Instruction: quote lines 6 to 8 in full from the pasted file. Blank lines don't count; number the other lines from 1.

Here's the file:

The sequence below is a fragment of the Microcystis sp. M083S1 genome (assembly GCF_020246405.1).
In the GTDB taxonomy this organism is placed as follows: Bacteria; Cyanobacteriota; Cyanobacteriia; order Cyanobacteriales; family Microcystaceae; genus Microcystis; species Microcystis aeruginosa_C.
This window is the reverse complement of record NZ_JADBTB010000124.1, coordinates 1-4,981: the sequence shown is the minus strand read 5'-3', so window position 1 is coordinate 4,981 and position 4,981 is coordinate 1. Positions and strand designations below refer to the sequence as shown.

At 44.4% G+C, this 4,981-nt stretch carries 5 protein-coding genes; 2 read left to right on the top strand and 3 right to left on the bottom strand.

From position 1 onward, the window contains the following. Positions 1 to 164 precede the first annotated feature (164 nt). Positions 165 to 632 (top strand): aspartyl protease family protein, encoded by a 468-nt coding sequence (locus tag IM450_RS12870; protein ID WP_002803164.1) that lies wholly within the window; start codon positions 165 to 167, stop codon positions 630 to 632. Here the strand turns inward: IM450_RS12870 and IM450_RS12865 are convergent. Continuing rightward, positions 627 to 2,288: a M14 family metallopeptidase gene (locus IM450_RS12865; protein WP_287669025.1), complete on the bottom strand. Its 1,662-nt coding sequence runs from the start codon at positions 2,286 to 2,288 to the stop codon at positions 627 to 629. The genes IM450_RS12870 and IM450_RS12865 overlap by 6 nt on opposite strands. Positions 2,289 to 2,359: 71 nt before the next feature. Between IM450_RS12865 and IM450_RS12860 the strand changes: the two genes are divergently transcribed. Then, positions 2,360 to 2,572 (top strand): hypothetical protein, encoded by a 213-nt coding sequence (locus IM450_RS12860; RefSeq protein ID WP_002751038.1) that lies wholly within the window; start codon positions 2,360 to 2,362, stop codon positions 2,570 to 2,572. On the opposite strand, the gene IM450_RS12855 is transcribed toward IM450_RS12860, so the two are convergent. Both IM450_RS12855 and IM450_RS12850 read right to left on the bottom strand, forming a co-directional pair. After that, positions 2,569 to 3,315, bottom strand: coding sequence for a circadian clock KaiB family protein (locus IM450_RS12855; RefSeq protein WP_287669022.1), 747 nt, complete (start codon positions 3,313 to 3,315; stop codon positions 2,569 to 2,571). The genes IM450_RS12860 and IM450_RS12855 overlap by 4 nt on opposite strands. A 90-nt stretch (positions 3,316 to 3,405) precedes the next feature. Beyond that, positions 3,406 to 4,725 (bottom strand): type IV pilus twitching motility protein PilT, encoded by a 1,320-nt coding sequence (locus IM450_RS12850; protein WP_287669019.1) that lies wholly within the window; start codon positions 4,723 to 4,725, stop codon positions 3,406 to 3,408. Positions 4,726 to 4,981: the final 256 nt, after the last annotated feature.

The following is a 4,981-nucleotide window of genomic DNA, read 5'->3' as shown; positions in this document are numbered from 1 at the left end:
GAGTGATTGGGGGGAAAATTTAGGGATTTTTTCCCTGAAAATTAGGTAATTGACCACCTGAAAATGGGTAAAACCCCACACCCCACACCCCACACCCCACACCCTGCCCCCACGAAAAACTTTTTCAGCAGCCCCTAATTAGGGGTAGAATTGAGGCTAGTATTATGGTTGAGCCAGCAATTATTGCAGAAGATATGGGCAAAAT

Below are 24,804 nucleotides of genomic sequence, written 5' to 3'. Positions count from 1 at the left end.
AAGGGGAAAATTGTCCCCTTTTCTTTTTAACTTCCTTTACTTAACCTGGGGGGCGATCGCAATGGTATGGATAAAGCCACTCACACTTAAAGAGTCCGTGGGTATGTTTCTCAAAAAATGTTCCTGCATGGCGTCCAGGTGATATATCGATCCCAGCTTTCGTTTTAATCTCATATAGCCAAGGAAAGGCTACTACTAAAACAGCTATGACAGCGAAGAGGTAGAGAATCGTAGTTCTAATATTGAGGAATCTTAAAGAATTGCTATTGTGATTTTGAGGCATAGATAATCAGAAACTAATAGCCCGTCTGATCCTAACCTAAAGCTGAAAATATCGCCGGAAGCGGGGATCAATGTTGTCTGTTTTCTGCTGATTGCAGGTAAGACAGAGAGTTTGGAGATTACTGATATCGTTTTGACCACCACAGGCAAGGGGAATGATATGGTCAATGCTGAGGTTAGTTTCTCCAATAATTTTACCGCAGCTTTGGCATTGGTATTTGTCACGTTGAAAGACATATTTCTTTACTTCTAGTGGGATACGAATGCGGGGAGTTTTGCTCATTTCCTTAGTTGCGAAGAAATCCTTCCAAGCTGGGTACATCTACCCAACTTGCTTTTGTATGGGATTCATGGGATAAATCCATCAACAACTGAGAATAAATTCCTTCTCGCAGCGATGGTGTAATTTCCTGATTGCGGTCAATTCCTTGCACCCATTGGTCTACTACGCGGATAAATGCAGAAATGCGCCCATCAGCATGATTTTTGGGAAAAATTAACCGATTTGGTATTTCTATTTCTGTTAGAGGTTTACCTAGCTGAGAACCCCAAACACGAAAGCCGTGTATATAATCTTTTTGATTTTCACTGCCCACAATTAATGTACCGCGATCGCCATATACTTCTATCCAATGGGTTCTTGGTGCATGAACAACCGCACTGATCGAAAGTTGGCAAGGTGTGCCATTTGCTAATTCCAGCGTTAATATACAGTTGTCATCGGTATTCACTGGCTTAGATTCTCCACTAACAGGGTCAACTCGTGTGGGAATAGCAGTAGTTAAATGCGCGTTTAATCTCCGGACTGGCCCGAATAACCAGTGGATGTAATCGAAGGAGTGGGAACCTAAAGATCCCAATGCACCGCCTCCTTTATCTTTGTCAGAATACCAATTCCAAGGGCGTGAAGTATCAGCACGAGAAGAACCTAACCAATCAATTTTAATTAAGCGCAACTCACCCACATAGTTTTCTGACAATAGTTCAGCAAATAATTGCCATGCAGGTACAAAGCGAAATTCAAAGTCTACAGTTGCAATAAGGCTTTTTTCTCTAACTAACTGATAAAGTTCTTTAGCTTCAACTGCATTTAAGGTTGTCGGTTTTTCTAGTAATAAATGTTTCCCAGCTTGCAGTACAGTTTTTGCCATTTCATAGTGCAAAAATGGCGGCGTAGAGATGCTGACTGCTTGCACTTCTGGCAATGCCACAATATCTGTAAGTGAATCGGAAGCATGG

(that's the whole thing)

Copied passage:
The following is a 4,981-nucleotide window of genomic DNA, read 5'->3' as shown; positions in this document are numbered from 1 at the left end:
GAGTGATTGGGGGGAAAATTTAGGGATTTTTTCCCTGAAAATTAGGTAATTGACCACCTGAAAATGGGTAAAACCCCACACCCCACACCCCACACCCCACACCCTGCCCCCACGAAAAACTTTTTCAGCAGCCCCTAATTAGGGGTAGAATTGAGGCTAGTATTATGGTTGAGCCAGCAATTATTGCAGAAGATATGGGCAAAAT

Below are 24,804 nucleotides of genomic sequence, written 5' to 3'. Positions count from 1 at the left end.